Note: Information/referral supportive services are entered into ASSET under Basic Career services because career planners are likely to think of them as referrals and look for them with the other referral services. Information/referral supportive services entered this way are still reported in the PIRL as supportive services.1

For program-funded supportive services, the career planner must:

  1. enter program-funded supportive services that are both planned and provided into ASSET using the appropriate ASSET Supportive Service under "Support Services."
  2. document in the ASSET service screen' comments field:
    • the specific career or training service supported by the supportive service;
      AND
    • that the service is not available through other WIOA titles, federal or state public assistance programs, or job center partners in the local WDA.2
    • Note: "Not available" means not offered or not offered within the time frame the participant needs.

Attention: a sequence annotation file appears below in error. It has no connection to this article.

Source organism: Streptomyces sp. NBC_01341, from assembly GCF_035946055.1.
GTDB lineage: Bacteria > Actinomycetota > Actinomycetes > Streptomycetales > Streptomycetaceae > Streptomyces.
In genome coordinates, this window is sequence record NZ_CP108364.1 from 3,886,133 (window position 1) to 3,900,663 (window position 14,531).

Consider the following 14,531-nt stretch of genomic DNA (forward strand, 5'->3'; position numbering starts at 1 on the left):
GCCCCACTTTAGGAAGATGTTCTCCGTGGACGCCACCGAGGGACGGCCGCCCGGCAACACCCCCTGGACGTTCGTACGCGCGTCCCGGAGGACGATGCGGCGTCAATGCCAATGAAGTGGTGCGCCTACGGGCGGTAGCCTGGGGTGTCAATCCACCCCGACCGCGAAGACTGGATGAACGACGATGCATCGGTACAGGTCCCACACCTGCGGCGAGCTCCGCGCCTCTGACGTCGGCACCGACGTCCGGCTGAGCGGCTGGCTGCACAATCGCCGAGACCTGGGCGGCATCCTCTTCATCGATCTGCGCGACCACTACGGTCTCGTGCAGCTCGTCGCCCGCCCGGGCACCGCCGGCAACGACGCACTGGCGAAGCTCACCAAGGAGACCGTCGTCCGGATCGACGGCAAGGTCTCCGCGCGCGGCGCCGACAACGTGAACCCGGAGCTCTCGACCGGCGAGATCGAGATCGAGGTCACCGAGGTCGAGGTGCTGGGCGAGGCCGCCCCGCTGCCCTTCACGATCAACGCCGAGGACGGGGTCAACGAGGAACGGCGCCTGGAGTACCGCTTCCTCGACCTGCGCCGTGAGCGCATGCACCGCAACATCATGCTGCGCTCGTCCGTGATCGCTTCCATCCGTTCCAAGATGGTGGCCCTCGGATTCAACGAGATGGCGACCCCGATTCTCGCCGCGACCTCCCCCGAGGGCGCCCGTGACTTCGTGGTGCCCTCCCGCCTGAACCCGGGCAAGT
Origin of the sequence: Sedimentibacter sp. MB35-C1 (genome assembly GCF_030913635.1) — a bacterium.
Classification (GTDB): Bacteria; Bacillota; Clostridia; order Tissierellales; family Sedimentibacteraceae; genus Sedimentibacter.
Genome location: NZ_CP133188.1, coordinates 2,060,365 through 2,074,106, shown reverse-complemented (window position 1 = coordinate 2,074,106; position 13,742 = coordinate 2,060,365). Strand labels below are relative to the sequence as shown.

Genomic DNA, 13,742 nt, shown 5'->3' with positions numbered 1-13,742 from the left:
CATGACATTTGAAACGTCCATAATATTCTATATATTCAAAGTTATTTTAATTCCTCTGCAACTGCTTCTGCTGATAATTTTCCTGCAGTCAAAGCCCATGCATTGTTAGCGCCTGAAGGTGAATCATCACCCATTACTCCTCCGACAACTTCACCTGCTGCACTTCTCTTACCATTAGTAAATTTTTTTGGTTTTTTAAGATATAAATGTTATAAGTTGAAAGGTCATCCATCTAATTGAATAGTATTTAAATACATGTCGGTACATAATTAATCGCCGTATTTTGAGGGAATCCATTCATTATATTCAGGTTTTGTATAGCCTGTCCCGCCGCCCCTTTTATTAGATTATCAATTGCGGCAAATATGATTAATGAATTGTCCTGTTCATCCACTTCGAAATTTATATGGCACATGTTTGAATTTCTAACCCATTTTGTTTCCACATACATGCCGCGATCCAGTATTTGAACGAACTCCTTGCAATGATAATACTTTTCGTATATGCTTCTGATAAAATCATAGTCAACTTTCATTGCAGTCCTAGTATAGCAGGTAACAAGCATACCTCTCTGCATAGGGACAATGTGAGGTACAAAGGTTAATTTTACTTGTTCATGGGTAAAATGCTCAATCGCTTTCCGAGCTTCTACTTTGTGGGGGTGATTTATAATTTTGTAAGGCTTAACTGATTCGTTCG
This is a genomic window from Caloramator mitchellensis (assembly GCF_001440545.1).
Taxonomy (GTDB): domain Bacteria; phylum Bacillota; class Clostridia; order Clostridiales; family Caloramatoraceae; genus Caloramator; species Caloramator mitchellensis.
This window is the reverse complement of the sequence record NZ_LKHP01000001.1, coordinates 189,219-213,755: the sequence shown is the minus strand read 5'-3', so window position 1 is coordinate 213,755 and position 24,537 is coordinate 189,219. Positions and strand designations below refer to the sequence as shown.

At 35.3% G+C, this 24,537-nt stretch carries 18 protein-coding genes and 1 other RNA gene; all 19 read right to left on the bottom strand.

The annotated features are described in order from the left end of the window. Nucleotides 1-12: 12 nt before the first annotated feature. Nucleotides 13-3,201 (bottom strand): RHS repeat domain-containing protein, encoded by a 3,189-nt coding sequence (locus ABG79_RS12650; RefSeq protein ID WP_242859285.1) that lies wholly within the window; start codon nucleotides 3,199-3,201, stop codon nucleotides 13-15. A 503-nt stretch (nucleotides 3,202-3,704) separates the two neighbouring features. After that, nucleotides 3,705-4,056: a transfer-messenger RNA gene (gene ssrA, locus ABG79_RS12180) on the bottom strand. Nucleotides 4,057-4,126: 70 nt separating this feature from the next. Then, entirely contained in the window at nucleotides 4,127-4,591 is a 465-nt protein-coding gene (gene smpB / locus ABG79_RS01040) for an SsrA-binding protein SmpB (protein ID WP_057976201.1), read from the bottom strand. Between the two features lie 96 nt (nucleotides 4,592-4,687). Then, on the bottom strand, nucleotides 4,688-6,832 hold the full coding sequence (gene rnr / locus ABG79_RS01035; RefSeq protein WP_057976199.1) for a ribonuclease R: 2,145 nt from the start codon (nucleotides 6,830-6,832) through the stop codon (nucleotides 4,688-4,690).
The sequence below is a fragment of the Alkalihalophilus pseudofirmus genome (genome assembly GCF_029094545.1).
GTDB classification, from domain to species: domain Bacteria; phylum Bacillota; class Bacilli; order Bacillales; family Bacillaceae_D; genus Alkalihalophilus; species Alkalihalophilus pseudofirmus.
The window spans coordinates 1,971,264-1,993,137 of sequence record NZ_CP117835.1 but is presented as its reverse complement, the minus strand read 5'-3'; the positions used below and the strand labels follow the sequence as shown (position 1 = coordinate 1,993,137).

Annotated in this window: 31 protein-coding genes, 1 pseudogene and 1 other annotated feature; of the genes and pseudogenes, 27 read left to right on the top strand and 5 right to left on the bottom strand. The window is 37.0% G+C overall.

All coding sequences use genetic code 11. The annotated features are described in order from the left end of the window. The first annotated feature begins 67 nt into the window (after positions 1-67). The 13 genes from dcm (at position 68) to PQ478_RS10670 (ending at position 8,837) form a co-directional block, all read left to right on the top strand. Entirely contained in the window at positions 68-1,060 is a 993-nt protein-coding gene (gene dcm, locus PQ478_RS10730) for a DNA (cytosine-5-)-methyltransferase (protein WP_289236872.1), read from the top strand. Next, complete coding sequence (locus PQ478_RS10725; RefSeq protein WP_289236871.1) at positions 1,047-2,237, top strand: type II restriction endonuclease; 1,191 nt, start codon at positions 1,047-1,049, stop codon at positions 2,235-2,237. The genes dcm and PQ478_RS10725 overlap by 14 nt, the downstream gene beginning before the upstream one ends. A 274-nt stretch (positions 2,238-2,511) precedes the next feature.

3. save any documentation of payment and expenses (estimates, vouchers, receipts, milage logs, etc.) in the case file.

8.6.5 Needs-Related Payments

Effective date: January 10, 2020

Needs-related payments can be made to participants to help them cover non-training expenses while participating in a training program.1 Without the help of needs-related payments, participants may be unable to successfully participate in training.2

The local WDBs may elect to provide needs-related payments. The state WDB may elect to provide needs-related payments as part of allowable statewide employment and training activities.3 Needs-related payments are not taxable.4 Participants should not report them as income, and IRS Form 1099 does not apply.5

Eligibility Criteria

To receive needs-related payments, participants must, at minimum, be:

  • unemployed;
    AND
  • not receiving unemployment insurance (UI) benefits or trade readjustment allowances (TRA) because the individual does not qualify or is an exhaustee;
    AND
  • enrolled in a training program that has already begun or will begin within 30 calendar days.6